On April 25, Student Programs staff discovered someone had broken in after hours and defaced the LGBTQ Center.
Reports of the incident spread through the BC campus within hours after the damage was found, around 7:30 a.m. on April 25.
Though Public Safety is unable to comment on specific actions taken due to confidentiality reasons and because it is an ongoing investigation, the investigation did begin that morning.
Nora Lance, the associate director of Student Programs and Sarah Fisher, assistant director of Student Programs and creator of the PALS Center, both took a picture of the demeaning words on the calendar in the center and Fisher contacted security. Lance filled out a Bias Report, which was sent to seven different people at BC, to make sure it was officially reported.
“A student had found the calendar with the two demeaning words and right away, we took a picture and contacted public safety,” stated Lance. “Because it was upsetting to them we tried to get rid of it, but we took photos before and then one of the LGBTQ members said, ‘no, we want to take it down.’
Fisher stated, “Nora and I had gone back in her office, I had called public safety and talked to them about pulling information in terms about using door codes, and other things. While we were in her office we heard the sound of tape being pulled off the walls, so I went back in to see what was going on. Ali, who is the director, was pulling the calendar off even though it had been cleaned by one of the student employees.
Nora and I said, ‘taking it down even though it is clean gives the other people the power instead of setting those boundaries that says that this is not okay. So, she put it back up. She agreed with us.”
Lance also immediately contacted Faisal Jaswal, the assistant dean of Student Programs and Yoshiko Harden, vice president of Equity and Pluralism.
“I got a call from Nora, and I will tell you it was a very distressing call,” said Jaswal. According to Jaswal, Public Safety visited the LGBTQ Resource Center, Jaswal asked them to check the door code history on the kitchen and The Watchdog office.
“There were students in front of my office, and then they left right before me and then I left, and then when I came in the morning, others had been there before me,” said Lance. “We had asked who had door code access to Student Programs that night and there were two codes that were used before me.”
Jaswal wanted to make it clear that he and other staff members were doing the best they could to handle the situation accurately and efficiently. “I asked Nora, as soon as she hung up, to call Yoshiko, right away, and Nora didn’t waste a minute. Within a few seconds, she was on the phone because for me it is about either all of us are safe, or none of us are safe.”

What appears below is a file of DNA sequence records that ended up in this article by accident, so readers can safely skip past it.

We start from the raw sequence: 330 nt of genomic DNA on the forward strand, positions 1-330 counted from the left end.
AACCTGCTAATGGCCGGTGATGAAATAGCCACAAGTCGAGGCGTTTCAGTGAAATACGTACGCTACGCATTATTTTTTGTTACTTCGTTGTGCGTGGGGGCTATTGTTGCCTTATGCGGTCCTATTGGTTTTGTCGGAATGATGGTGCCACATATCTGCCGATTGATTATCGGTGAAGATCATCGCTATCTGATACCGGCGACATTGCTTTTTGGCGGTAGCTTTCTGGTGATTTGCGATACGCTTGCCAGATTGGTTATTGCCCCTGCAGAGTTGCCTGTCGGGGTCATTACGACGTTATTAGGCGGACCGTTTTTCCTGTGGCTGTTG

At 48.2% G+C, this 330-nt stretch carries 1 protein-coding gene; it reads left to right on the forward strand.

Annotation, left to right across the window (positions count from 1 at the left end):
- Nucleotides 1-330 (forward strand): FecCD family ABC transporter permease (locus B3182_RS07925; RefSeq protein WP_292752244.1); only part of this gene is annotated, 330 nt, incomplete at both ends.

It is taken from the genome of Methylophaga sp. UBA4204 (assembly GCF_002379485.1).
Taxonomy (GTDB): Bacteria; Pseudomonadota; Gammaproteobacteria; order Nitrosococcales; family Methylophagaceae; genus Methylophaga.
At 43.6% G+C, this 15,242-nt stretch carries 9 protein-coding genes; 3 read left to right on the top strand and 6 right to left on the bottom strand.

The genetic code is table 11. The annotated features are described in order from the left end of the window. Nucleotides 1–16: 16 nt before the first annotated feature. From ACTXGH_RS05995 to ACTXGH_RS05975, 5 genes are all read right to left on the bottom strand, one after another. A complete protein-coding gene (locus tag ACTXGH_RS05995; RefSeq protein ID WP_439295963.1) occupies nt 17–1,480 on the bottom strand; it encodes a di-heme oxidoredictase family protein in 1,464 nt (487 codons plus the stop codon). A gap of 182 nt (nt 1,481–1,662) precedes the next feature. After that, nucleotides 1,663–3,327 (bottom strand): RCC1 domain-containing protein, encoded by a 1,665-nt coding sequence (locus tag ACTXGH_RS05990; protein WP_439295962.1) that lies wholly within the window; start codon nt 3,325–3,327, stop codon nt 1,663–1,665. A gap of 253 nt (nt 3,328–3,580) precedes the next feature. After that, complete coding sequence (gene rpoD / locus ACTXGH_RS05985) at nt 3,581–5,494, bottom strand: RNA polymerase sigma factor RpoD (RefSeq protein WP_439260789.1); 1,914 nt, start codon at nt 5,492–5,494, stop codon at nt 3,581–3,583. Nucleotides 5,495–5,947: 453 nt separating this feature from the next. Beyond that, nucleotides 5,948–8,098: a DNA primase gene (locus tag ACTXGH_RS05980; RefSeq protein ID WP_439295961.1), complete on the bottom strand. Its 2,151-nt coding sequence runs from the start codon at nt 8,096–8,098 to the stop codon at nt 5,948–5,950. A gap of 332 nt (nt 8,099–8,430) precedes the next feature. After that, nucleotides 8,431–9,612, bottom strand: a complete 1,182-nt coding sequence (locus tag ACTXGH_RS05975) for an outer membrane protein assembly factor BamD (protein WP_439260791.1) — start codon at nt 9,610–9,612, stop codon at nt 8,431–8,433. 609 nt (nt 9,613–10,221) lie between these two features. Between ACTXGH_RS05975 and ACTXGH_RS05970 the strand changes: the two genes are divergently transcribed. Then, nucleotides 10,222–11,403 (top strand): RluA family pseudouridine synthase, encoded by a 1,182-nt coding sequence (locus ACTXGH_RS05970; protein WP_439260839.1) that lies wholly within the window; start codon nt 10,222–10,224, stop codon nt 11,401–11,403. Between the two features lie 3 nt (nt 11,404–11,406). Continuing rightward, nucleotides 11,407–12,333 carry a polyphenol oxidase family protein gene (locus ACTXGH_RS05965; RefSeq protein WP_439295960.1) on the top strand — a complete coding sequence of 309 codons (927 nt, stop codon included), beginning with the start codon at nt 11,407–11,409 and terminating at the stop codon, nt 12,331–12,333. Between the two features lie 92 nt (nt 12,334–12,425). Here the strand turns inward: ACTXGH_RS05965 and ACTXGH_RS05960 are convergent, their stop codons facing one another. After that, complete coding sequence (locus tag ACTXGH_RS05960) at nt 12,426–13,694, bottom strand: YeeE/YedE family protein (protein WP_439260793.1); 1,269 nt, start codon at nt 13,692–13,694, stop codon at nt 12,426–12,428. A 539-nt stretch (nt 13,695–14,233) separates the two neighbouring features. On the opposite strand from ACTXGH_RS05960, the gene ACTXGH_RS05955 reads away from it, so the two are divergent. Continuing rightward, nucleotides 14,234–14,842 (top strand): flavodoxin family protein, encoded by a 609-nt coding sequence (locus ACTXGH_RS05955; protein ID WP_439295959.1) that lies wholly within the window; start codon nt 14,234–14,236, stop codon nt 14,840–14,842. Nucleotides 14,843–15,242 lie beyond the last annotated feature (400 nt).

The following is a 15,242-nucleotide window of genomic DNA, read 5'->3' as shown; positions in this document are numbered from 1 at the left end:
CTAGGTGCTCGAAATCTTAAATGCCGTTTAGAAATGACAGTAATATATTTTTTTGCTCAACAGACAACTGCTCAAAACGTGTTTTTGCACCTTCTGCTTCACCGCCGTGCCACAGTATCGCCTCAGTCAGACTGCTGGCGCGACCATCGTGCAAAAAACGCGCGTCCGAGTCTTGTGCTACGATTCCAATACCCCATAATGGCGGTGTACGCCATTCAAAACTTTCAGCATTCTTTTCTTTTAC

Jaswal continued, “We know who used the door codes, and we know who came in that night because the office is locked. In order to get in, you have to come through The Watchdog [office] or through the kitchen. Both of those give me an electronic report. Student Programs was accessed by parties, after hours, who might have let other people in without consent or permission,” said Jaswal.
A member of the LGBTQ Resource Center, Max Bowler, said, “Honestly, my personal opinion is that it is lovely that we have this space and the resources that we do have in the Center, but you know, getting that out of the way that I appreciate that we have this space, we have very little support from Student Programs. We have been trying for a long time to get our computers replaced, we are constantly being blocked [when] we try to have events. During the day, we might have four or five people waiting to use the computer because they don’t feel safe going to the library.”
Lauryn Shinaul, a leader of the LGBTQ Resource Center, stated: “I think this whole incident is really cowardly that someone has to come in after hours and put slurs on our calendar and they, to me, have no opinion of their own. The administration are doing a lot to help by coming in and seeing if we are okay, but with past instances like this, it has not really worked. A past member of ours was bullied so badly they had to switch schools. For a lot of our members, this is their safe space, because nowhere else on campus do they feel safe to go to.”
Jaswal stated: “The other thing is we are a very large intersect and there are people who are not okay with certain things, but that does not define us. That is not going to stop us; it is not going to stop us from making this a safe space. It will not stop our efforts for students of LGBTQ or any of our other students. We are going to take this in stride and move on.”